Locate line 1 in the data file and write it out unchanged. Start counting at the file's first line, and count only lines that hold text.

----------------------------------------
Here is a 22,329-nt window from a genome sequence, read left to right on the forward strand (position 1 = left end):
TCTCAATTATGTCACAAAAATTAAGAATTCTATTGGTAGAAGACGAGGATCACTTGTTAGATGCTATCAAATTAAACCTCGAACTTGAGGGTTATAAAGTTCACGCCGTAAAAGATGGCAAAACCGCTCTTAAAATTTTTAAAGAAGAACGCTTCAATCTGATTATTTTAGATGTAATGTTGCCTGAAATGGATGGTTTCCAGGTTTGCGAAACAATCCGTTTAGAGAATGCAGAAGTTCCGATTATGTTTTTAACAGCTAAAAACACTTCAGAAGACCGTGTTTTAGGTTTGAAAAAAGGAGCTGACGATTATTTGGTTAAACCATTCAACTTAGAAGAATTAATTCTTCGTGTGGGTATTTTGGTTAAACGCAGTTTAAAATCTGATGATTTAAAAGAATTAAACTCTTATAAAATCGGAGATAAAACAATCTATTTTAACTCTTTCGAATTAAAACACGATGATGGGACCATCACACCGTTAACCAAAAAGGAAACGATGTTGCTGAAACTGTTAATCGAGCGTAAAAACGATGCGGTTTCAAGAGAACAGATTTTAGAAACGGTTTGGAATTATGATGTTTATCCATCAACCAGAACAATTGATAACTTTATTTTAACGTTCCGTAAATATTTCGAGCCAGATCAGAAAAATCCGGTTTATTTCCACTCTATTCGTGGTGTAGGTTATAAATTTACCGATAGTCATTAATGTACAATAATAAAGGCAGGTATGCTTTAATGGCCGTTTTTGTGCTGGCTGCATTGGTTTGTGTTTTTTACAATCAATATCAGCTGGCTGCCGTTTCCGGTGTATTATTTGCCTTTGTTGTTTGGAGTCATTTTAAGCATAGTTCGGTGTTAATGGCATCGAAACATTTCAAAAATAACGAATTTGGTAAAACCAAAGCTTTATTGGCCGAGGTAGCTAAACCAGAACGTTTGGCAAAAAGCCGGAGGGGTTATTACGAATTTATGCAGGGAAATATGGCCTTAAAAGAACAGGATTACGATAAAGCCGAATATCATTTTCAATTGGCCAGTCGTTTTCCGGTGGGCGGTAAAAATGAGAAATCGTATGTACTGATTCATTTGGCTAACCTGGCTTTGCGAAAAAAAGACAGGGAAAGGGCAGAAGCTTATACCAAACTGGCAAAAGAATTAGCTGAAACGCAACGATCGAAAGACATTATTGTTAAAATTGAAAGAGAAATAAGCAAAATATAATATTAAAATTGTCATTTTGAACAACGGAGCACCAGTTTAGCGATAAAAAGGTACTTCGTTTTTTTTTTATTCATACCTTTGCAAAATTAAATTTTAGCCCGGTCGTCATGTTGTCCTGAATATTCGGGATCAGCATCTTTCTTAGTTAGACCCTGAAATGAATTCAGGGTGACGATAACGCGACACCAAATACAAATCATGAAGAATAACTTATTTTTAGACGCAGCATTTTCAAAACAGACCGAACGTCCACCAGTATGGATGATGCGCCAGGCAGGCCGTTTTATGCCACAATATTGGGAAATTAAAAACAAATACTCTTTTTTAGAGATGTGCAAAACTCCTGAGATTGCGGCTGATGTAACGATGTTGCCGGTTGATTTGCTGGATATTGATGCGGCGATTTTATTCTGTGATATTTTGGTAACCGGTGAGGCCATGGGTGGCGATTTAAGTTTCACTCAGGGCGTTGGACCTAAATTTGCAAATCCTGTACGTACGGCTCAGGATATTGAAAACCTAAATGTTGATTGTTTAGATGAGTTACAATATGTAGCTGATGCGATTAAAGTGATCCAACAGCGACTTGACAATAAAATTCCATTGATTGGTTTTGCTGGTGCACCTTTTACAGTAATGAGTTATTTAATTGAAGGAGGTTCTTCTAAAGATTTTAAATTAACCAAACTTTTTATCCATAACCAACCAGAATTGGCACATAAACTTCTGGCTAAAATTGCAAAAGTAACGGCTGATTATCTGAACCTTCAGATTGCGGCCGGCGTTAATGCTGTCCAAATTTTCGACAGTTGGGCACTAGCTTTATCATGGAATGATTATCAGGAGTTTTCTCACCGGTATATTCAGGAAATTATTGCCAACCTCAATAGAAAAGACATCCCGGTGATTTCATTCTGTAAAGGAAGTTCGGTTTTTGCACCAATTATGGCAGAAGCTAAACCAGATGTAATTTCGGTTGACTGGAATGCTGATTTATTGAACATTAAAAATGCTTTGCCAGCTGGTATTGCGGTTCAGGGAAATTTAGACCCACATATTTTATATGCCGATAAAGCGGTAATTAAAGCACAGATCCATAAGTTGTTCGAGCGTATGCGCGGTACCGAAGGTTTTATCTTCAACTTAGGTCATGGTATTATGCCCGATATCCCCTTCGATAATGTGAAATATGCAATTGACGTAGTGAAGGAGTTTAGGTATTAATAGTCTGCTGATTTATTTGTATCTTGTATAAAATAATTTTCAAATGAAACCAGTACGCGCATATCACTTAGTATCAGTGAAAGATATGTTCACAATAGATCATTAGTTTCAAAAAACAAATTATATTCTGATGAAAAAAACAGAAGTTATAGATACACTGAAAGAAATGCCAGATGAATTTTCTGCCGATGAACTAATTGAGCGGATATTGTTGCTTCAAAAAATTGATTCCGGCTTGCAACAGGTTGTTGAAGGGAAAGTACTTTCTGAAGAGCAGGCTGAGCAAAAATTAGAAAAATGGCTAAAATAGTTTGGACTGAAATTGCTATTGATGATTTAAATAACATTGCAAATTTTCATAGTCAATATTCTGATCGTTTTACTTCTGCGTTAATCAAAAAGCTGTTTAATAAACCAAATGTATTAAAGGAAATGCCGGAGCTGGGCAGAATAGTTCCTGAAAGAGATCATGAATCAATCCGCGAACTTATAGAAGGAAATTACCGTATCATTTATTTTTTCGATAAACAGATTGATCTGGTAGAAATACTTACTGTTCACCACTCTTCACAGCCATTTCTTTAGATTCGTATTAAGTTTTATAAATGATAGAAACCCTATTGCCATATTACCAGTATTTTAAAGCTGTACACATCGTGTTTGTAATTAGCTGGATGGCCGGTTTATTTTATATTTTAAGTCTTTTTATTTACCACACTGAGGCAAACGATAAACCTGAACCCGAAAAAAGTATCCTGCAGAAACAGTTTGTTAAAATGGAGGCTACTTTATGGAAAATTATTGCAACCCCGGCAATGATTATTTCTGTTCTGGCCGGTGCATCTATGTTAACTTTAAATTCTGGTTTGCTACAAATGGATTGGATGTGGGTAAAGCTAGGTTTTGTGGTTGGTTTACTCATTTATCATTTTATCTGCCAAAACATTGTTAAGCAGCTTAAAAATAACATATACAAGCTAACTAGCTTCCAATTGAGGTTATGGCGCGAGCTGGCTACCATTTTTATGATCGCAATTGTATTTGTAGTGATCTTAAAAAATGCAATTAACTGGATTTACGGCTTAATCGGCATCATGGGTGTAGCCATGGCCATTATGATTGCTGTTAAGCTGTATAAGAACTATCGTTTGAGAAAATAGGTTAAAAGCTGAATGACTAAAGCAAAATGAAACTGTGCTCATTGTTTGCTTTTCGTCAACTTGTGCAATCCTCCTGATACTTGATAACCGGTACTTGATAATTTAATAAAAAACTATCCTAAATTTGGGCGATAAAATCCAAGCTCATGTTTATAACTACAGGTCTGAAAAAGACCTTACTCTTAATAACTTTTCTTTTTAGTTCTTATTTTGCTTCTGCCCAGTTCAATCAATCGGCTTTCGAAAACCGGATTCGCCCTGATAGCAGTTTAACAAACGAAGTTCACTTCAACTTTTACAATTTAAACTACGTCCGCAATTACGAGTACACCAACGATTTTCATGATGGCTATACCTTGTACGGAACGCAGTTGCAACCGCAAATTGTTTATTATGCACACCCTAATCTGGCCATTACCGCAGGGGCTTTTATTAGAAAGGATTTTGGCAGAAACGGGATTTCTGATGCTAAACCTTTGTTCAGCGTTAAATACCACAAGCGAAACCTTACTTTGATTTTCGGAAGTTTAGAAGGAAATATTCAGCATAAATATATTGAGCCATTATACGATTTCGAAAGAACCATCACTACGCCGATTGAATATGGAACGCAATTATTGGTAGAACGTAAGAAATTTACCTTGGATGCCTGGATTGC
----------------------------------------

Here is a 22,329-nt window from a genome sequence, read left to right on the forward strand (position 1 = left end):